Copper giant Peru to gradually ease restrictions on mining sector in May

LIMA, May 3 (Reuters) - Peru will gradually ease restrictions on key sectors including mining and construction in May, the government said in a decree on Sunday, after activity had been virtually paralyzed since mid-March by the coronavirus pandemic and a nationwide lockdown.

In the decree published in the official newspaper El Peruano, the government said the exploitation, storage and transportation of large-scale mining could be restarted, as well as key construction projects, some related to hydrocarbons.

Peru is the world’s second largest producer of copper and is heavily dependent on the sector for economic growth.

The decree said that to restart activities, companies must implement rigorous health protocols to avoid infections. These will be set by local governments within the next five days and will be supervised by health authorities.

The country’s mining sector and wider economy has been hit hard by the pandemic, which has seen 42,534 confirmed cases of the virus in the country - the second most in Latin America. The death toll from the disease in Peru is now around 1,200.

“It is necessary to begin the social and economic recovery,” the government said in the decree.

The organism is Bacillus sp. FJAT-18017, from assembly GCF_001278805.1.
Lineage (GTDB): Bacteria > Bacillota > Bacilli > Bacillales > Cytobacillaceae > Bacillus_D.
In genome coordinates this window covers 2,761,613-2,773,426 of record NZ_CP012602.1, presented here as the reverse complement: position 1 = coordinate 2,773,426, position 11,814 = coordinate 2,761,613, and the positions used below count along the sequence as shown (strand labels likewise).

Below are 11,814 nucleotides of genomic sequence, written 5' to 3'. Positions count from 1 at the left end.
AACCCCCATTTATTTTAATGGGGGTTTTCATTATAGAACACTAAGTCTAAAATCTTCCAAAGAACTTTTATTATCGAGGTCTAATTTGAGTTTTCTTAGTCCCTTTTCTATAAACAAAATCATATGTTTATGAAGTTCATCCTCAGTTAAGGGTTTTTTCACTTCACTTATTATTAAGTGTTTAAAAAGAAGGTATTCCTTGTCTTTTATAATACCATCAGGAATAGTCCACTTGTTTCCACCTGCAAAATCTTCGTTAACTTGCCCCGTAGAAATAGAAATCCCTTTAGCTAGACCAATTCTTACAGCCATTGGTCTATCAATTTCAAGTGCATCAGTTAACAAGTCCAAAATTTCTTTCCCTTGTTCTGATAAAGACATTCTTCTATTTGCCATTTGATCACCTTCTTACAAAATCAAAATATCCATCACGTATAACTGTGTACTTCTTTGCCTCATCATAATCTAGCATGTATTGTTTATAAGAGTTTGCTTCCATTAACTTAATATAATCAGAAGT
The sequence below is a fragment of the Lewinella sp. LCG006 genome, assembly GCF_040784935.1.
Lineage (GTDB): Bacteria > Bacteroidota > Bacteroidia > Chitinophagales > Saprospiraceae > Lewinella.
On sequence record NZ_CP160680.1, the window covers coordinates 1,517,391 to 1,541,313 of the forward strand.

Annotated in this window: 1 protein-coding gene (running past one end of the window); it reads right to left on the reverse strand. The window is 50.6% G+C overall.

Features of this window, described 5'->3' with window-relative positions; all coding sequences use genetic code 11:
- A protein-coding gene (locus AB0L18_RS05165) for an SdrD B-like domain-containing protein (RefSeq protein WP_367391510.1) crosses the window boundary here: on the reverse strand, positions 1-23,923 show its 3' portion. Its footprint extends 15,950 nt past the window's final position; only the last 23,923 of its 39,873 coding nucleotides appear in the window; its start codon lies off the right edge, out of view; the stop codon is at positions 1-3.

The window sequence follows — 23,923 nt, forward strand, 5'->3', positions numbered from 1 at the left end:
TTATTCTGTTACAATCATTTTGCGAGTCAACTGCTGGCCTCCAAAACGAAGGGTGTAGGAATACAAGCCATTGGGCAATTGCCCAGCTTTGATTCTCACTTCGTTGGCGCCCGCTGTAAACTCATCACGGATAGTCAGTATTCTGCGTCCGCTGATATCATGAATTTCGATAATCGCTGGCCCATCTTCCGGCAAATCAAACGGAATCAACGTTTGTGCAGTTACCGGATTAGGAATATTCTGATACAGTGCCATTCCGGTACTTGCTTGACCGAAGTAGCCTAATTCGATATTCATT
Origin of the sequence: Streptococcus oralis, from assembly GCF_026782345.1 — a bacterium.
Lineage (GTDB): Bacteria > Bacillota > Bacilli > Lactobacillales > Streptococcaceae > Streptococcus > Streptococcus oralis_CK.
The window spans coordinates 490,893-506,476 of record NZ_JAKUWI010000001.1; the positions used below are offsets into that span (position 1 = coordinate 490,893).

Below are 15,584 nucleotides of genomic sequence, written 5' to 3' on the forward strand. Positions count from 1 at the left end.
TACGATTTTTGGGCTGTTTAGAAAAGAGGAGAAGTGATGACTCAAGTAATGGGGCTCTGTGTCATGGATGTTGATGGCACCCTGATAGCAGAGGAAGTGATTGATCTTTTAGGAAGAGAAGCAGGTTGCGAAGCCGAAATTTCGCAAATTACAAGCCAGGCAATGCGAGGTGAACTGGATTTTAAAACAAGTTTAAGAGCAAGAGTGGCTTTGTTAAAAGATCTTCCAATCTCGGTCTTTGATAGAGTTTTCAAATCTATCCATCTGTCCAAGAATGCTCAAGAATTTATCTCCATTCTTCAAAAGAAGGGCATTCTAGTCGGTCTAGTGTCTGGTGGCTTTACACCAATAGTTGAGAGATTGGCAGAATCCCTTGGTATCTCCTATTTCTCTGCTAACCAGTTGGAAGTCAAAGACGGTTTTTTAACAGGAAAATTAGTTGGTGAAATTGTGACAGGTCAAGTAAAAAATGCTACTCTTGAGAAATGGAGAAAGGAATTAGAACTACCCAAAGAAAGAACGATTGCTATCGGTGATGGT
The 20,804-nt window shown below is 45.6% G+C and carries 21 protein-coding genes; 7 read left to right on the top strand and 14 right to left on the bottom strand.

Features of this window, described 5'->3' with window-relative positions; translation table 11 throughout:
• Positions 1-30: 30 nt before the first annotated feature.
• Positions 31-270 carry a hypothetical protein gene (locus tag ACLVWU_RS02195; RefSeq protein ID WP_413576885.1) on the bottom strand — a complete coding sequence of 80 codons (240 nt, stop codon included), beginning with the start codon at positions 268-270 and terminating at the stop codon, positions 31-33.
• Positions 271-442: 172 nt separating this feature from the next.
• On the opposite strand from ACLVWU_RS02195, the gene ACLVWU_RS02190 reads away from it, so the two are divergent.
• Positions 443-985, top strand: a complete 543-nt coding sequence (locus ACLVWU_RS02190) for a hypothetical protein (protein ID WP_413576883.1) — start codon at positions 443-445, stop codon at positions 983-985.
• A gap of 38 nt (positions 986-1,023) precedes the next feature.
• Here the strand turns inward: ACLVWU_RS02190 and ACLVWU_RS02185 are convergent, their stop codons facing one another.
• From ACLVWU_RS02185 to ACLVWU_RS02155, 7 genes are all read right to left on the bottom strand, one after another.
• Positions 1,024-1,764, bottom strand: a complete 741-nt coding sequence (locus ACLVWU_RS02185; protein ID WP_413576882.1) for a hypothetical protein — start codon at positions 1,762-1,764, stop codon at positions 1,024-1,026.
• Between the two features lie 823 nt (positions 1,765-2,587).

“Therefore, it is a priority to address the transition to a resumption of activities that incorporates precautions and protective measures to prevent infections and minimize the risk of a rebound in the disease.”

Major local mine Antamina, controlled by global firms BHP Group Ltd and Glencore, reported over the last week that some 210 company workers had tested positive for the novel coronavirus, of which 87% were asymptomatic.

The government of President Martín Vizcarra had previously said it would restart key activities in four phases starting this month, but without specifying which sectors.

The supreme decree on Sunday also included resumptions of production in the agricultural industry, industrial fishing, some areas of construction and the metal-mechanical sector.

Reporting by Marco Aquino; Writing by Adam Jourdan; Editing by Lisa Shumaker